Peaches and Screams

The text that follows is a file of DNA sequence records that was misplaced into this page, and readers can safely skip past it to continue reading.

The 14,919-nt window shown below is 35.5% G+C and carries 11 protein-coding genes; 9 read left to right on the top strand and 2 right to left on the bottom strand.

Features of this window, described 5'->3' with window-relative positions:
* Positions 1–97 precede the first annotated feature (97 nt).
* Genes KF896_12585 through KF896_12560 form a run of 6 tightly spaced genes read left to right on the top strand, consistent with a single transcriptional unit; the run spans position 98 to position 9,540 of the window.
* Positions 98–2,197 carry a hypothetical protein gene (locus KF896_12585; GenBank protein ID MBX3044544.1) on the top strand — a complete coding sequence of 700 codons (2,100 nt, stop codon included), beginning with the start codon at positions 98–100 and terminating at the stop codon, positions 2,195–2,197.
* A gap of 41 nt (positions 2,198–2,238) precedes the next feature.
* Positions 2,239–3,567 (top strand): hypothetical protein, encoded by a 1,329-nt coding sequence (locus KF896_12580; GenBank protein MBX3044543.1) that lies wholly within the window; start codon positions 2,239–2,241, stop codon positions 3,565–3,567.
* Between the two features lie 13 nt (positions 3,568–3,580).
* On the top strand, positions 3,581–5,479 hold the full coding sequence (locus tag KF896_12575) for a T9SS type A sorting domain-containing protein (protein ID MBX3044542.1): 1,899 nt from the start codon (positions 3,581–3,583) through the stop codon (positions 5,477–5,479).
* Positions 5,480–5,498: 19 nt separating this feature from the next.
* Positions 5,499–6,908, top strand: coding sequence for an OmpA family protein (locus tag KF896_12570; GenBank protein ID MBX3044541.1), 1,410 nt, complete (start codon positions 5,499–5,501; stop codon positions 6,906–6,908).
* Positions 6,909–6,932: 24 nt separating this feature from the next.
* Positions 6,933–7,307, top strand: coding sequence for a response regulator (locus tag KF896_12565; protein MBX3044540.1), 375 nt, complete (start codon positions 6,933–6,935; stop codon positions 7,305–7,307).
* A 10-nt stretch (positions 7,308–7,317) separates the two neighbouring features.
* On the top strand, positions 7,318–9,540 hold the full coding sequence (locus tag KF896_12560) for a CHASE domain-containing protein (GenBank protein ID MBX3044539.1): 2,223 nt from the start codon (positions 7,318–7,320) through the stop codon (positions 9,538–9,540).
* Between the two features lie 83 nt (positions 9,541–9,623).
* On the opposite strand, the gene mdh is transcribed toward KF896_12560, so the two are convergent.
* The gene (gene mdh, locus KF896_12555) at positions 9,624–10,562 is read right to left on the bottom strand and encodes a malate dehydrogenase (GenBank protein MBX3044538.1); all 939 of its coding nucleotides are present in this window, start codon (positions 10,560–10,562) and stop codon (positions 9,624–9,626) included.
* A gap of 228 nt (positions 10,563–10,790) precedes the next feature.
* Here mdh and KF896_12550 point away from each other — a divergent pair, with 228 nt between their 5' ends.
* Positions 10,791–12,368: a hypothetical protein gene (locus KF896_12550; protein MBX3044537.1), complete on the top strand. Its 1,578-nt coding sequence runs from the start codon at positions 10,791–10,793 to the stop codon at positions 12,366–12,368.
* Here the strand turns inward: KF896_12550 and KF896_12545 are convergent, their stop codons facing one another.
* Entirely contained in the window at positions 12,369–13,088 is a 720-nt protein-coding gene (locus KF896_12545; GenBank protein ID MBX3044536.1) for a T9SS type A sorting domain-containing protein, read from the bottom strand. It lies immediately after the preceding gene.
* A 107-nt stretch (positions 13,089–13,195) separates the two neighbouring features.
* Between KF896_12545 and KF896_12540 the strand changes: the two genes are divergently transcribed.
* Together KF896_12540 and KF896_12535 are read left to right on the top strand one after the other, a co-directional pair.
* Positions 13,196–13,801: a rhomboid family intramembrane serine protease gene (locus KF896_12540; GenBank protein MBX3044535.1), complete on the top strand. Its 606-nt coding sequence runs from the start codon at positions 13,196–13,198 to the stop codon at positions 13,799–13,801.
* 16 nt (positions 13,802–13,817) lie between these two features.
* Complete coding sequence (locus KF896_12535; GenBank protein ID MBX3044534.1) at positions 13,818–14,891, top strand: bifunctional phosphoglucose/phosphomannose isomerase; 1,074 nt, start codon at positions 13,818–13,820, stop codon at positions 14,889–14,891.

About six months ago federal regulators felt compelled to seize mortgage giants Freddie Mac and Fannie Mae so that they could be run in a more proper fashion.  Since then the Feds have been encouraging, apparently successfully, lower costs for refinancing.  They are also attempting to get banks to lower their loan standards to stem off foreclosures.  This too has seemed to work, aided by a moratorium on such action by many of the biggest players left in the business, a decision which may soon be lifted.  The terms of this hostile takeover are now becoming increasingly familiar as similar actions involving other industries are also mooted.  The failing companies give taxpayers preferred stock which carries a high dividend, thus ensuring we get the money back and everything ends up peachy.  So how is the government doing in their new job as CEO of U.S. housing?  Freddie has just asked for another $31 billion to squeak by for a bit and said more may be needed.  In fact they implied a total of $200 billion in loans may not cut it.  The new loan will add substantially to the dividend payment on the preferred stock.  Freddie recently said “this dividend obligation exceeds our annual historical earnings in most periods, and will contribute to increasingly negative cash flow in future periods.”  In other words, the government is engineering an obviously unworkable deal.  So what do we do now?  Luckily, the Treasury Department owns a printing press.  Turn that baby up so high it screams.  It seems likely that we’ll need a lot more of their funny money before this is all over.